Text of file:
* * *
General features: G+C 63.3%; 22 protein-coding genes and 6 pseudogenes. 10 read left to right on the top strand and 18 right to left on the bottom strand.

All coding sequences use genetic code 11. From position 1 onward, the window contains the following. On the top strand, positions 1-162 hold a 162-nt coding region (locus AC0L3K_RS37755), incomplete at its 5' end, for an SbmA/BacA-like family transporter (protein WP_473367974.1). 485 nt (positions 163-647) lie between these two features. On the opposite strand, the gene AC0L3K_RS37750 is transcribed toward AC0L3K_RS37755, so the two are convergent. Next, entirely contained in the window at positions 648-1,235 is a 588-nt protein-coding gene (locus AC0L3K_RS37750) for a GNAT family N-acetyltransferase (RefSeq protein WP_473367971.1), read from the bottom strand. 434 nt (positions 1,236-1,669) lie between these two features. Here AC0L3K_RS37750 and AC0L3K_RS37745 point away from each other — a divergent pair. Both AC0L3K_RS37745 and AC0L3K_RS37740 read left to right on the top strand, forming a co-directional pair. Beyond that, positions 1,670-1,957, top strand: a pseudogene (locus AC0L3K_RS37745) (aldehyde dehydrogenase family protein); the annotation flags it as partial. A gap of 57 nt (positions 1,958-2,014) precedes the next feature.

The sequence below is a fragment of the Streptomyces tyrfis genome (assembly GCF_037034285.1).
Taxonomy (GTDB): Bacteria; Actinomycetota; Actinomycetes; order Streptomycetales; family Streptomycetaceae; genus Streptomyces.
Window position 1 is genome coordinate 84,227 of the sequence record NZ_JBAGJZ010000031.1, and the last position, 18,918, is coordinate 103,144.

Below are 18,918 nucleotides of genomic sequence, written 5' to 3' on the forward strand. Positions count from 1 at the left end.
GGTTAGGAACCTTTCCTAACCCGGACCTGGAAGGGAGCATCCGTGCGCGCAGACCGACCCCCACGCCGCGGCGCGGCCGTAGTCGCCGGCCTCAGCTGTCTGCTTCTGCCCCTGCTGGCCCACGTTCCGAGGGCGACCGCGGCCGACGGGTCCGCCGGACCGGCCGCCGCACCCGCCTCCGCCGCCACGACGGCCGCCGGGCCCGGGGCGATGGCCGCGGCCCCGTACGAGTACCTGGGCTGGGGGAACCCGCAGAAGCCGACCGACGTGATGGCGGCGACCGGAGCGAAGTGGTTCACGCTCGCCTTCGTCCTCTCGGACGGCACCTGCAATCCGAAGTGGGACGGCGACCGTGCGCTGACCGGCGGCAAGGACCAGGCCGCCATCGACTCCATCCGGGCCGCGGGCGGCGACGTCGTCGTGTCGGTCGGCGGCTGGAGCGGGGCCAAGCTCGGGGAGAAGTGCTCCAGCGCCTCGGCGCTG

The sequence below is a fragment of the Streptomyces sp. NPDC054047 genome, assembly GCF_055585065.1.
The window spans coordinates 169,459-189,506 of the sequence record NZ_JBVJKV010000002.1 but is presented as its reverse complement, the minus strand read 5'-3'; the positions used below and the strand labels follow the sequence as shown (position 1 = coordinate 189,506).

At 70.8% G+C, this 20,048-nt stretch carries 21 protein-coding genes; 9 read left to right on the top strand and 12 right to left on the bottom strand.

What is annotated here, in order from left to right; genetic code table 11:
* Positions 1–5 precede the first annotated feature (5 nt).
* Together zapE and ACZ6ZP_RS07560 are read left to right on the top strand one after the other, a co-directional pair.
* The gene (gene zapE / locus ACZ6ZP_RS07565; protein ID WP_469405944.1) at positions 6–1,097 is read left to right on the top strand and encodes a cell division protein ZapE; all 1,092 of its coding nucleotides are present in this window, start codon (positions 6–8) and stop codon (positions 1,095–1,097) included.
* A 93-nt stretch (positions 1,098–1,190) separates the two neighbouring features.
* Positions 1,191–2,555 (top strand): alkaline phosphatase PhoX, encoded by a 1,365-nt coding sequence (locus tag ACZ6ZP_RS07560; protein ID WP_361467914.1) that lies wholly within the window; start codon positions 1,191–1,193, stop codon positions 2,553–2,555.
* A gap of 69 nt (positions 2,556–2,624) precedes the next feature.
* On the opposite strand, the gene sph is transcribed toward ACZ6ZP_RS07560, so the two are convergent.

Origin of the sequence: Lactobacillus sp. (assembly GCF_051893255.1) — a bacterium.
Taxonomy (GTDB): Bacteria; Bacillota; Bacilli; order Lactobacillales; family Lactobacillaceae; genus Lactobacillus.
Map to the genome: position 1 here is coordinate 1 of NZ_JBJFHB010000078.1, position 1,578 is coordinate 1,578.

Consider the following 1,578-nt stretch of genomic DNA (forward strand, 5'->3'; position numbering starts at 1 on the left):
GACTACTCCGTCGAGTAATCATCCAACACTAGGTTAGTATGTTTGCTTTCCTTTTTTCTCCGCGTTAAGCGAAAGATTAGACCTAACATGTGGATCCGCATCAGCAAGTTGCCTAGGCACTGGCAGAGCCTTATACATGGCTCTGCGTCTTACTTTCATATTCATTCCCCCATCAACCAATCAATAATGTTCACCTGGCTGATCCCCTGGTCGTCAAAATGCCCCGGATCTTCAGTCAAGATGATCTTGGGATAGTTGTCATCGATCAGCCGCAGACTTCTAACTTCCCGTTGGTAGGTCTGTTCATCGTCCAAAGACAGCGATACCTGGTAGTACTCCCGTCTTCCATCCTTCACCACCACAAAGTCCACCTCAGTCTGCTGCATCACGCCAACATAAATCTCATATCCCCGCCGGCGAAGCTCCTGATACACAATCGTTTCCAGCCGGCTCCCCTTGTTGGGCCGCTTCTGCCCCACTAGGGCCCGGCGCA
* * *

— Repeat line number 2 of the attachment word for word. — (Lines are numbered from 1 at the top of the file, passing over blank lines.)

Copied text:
All coding sequences use genetic code 11. From position 1 onward, the window contains the following. On the top strand, positions 1-162 hold a 162-nt coding region (locus AC0L3K_RS37755), incomplete at its 5' end, for an SbmA/BacA-like family transporter (protein WP_473367974.1). 485 nt (positions 163-647) lie between these two features. On the opposite strand, the gene AC0L3K_RS37750 is transcribed toward AC0L3K_RS37755, so the two are convergent. Next, entirely contained in the window at positions 648-1,235 is a 588-nt protein-coding gene (locus AC0L3K_RS37750) for a GNAT family N-acetyltransferase (RefSeq protein WP_473367971.1), read from the bottom strand. 434 nt (positions 1,236-1,669) lie between these two features. Here AC0L3K_RS37750 and AC0L3K_RS37745 point away from each other — a divergent pair. Both AC0L3K_RS37745 and AC0L3K_RS37740 read left to right on the top strand, forming a co-directional pair. Beyond that, positions 1,670-1,957, top strand: a pseudogene (locus AC0L3K_RS37745) (aldehyde dehydrogenase family protein); the annotation flags it as partial. A gap of 57 nt (positions 1,958-2,014) precedes the next feature.